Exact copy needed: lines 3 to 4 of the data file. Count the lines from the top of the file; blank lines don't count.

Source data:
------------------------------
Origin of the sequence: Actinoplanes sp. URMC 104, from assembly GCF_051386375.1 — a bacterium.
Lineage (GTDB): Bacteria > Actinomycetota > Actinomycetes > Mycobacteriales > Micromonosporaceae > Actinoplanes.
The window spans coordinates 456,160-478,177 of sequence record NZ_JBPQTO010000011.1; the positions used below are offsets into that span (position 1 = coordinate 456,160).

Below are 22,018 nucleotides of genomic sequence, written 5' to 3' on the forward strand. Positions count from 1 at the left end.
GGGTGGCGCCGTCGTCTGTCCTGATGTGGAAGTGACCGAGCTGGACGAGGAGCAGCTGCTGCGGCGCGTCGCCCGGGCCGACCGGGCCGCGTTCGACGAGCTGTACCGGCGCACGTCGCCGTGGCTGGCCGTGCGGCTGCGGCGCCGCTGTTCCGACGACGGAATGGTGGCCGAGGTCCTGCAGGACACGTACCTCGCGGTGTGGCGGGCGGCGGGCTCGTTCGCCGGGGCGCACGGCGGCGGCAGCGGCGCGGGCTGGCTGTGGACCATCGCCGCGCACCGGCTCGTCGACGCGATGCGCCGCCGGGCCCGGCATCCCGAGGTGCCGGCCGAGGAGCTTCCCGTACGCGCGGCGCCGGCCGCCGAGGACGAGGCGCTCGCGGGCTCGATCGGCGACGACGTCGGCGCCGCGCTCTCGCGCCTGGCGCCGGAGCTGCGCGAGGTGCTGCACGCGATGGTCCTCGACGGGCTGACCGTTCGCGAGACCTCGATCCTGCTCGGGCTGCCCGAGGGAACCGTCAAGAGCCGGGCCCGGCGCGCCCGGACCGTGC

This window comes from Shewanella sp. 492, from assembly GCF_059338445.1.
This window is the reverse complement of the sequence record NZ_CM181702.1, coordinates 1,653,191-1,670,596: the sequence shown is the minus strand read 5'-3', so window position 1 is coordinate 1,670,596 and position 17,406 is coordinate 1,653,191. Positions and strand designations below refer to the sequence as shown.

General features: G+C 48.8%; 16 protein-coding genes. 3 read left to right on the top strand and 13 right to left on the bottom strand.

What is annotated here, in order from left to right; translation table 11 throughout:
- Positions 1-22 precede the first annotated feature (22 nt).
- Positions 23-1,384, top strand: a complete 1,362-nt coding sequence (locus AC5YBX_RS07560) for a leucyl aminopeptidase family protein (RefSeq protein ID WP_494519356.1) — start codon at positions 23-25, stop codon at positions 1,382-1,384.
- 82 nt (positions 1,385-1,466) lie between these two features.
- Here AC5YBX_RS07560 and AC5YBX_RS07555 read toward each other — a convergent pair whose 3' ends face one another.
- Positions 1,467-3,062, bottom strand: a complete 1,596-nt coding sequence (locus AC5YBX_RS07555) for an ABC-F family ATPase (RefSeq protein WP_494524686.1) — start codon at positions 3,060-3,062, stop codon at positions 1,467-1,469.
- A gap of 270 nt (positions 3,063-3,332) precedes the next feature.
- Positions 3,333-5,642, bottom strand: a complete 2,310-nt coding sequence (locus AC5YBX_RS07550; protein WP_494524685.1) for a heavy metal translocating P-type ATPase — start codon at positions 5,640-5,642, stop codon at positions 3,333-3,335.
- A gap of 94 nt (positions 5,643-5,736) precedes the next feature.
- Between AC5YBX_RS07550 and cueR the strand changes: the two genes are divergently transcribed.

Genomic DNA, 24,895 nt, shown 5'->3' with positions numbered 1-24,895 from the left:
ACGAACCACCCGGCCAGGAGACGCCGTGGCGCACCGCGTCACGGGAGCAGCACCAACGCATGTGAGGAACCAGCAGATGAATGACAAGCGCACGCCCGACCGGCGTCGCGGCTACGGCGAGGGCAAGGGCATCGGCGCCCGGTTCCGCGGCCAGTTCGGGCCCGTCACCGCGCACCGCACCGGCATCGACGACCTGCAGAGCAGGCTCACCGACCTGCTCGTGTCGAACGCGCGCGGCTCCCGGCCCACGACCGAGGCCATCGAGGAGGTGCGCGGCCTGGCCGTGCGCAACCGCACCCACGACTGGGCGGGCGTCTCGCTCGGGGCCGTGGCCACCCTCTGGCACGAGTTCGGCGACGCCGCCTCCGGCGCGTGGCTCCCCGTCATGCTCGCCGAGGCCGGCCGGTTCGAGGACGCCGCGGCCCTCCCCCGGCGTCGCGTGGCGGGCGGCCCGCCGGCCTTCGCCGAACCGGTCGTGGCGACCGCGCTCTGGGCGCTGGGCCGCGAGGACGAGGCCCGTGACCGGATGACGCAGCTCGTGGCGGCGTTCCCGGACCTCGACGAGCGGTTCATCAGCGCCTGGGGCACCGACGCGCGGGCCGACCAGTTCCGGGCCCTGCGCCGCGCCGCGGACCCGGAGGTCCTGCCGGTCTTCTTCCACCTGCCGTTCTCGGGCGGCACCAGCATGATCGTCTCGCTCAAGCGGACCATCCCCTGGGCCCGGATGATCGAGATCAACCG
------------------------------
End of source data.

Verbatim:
The window spans coordinates 456,160-478,177 of sequence record NZ_JBPQTO010000011.1; the positions used below are offsets into that span (position 1 = coordinate 456,160).

Below are 22,018 nucleotides of genomic sequence, written 5' to 3' on the forward strand. Positions count from 1 at the left end.